|I've always like Heinlein: |
"Politics is the only alternative to violence"
It’s a divided and divisive year in the ol’ USA. Political feelings are running high. The hottest feelings are driven by concerns well beyond commonplace politics. Simple fear for one’s life and safety drives the organizing efforts of both people of color and women in general. More traditional political positions – taxation or not, firearms and freedom, can we “get tough on crime” to any effect – have also become heated, and uncivil rhetoric and demonization of fellow citizens is common. I’m guilty of it on occasion myself, finding it difficult to understand or sympathize with traditional social arrangements of power and privilege, and using barbed language to their advocates as a result. Generally no good is served by such behavior beyond that nasty little satisfaction one gets in hurting a bad guy.
Our Druidry (ADF) has mainly been politically quiet about our predominantly left-of-center ethos. No political litmus test is applied for membership, and we do have members who probably vote Republican, or whatever. We would feel like unAmerican scum if we policed such a thing, I suppose. Groves are encouraged to do ‘community service’ which may be anything from food-banks to stream-cleans to donating to causes. The volunteer top-end board has generally been busy running as fast as they can to keep up with an org with 70+ local chapters, etc. Recently there has been a call for the organization at large to begin responding to current-events causes. Our core documents make our progressive positions on environment, race and gender inclusion explicit. The call for immediate responses to this week’s news caused a bit of a dust-up.
Modern social-justice advocates took stands in favor of the org becoming a public supporter at least through statements and teaching. Those who found reason to dispute the positions of this specific effort or that organization took issue. Most notably, a seeming majority of respondents (whatever their wing) simply wanted their spiritual organization to focus on the work of spirituality, and did not see social-justice advocacy as part of that focus. It's interesting to me that this week's discussions have produced anger in both progressive *and* conservative members. We are, in fact, a politically diverse group.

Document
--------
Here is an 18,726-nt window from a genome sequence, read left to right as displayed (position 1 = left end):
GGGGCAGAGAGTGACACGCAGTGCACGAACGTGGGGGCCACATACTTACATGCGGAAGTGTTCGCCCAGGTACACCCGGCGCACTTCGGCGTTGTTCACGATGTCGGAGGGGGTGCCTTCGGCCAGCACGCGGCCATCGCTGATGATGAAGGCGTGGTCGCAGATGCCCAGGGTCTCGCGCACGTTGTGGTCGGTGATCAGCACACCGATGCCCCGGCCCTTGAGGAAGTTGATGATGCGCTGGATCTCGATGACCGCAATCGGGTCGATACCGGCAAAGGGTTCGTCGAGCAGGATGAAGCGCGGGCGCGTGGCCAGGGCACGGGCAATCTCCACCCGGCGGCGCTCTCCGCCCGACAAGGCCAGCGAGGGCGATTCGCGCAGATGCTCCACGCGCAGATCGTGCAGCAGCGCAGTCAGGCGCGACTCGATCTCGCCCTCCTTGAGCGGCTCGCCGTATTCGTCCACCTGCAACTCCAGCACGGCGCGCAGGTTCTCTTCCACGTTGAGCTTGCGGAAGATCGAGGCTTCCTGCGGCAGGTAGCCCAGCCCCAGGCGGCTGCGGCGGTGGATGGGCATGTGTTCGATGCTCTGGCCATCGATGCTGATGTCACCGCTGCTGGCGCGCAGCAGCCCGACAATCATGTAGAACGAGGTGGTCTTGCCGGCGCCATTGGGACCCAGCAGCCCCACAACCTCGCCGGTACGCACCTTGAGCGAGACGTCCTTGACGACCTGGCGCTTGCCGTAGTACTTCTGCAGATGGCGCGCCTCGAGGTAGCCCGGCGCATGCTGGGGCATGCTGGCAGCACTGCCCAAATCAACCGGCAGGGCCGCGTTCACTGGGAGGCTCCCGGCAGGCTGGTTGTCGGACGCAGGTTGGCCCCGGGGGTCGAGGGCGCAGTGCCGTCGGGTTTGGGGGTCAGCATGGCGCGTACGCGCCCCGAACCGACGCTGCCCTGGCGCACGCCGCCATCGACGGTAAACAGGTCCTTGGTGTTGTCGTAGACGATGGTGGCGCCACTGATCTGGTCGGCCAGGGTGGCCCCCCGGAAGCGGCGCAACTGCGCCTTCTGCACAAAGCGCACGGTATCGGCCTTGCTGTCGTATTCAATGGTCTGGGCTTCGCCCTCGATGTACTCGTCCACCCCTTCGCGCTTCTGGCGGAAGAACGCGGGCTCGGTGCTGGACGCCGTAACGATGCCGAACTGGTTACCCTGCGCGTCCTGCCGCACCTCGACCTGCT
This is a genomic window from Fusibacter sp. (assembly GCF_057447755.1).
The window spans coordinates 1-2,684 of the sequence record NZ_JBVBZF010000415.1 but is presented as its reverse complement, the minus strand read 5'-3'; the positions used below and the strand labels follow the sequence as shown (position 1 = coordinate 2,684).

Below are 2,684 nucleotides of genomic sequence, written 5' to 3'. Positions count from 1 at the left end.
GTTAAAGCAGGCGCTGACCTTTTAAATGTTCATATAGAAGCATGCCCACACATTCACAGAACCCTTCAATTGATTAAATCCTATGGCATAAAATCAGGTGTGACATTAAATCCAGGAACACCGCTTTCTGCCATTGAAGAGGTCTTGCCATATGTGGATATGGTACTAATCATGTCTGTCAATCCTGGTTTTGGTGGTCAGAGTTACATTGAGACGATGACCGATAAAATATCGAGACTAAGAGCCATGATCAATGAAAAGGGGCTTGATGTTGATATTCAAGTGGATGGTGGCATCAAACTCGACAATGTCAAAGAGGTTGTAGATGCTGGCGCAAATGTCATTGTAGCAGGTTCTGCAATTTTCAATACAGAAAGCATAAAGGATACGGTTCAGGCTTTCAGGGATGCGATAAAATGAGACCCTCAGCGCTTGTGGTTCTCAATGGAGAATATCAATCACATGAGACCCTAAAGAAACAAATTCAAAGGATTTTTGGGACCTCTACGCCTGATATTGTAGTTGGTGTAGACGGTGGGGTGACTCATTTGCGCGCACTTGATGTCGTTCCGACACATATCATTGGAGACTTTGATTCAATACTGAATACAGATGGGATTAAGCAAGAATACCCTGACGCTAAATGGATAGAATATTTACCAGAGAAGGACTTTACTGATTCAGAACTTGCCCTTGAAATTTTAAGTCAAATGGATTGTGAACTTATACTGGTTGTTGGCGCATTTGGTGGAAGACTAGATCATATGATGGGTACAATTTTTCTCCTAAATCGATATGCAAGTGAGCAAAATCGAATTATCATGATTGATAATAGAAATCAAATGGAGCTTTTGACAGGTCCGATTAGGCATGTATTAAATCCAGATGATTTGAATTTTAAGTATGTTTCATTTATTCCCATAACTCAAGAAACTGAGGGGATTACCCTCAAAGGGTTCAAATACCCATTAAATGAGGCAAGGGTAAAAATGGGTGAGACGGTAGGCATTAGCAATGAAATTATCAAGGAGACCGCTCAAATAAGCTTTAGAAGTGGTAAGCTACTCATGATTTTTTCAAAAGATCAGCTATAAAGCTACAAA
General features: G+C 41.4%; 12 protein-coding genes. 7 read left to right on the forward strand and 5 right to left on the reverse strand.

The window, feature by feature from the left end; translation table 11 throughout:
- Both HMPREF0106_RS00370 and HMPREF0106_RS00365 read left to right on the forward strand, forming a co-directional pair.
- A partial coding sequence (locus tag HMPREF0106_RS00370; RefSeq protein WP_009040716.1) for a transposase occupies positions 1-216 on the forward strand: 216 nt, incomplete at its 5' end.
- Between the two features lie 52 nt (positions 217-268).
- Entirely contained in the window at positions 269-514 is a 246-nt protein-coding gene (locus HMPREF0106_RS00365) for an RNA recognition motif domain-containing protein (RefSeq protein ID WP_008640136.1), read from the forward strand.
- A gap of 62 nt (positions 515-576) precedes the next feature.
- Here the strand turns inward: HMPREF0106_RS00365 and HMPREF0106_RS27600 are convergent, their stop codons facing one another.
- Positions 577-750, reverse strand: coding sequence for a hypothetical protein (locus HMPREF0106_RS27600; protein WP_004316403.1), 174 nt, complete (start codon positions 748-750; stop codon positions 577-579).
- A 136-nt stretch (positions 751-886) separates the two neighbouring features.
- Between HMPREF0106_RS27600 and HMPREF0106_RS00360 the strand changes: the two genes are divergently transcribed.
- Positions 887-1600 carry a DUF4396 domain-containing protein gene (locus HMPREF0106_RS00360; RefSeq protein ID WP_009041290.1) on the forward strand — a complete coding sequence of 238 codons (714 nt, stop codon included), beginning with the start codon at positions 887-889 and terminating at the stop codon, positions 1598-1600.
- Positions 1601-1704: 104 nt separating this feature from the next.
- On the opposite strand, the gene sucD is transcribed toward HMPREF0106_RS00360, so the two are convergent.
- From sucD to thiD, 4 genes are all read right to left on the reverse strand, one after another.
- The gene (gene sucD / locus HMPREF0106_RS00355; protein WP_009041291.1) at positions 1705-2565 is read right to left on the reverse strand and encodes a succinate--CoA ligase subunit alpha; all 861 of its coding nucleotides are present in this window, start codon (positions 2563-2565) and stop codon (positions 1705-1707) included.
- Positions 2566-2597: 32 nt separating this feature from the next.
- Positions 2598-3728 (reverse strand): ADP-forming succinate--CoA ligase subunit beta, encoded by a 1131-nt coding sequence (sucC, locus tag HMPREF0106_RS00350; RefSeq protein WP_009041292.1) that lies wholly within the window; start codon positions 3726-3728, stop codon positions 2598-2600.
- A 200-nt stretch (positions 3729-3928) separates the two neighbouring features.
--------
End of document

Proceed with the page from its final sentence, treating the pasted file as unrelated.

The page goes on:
I take some comfort, even pride, in knowing that the org values tolerance of diverse ideas more than any specific cause or socio-political position. To me there is a primary ethic of the sacrifice-ground – that tribal and personal enmities be set aside for the sake of the Blessing. Despite my own concern for social issues such as racism, sexism and environmental protection I am willing to share the sacred fire with those who feel differently than I about the nature of and solution to those problems.
|The old charm says "Without malice, without envy,|
without jealousy, without fear, without terror of
anything under the sun..."
That's because the restoration of polytheism, and multivalent worship of the Gods and Spirits, is my primary socio-political goal in life. I consider the defeat of the notion of One Truth and One Way the single most valuable tactic we can employ in the fight against oppression. We can break the hold of the idea of One God and the heritage of its institutions on our culture. We can restore not just respect for nature, but love for its very mud, and delight in its sensual reality. We can help modern people build personal spirituality not just in the public square, or even in the public church but in hearths and hearts, where it can have deep enough roots to withstand public weather. We can expose mortals to the presence of the Spirit(s), which cannot help but deepen their compassion and brighten their lives. Maybe we can help to restore the element of Mystery to a western society subject to the machines. Not everyone who devotes themselves piously to our works need have these goals as their Grail, but I do. I have remained with ADF these decades because ADF has clung closely to work that supports these goals. I suspect that many of those drawn to the organization do as well.
The thing is, there are a lot of organizations and coalitions that work for public socio-political goals. Those whose passion directs them there have many choices for where to put their efforts. Some people can manage intense involvement in both spiritual and political work (which I do not think consist of the same actions, generally) but many must choose where to commit their resources. I think that our most valuable job as a national Pagan church is to make a house of the spirits available to regular modern folks who live in apartments and get by. One that is home-grown in the culture in which it operates, and thus actually can belong to any modern citizen of a developed country. We have come a long way toward that goal in 35 years. I see it as the only seriously valuable institutional thing a church like ours can do to move the planet onward toward peace, joy and happiness.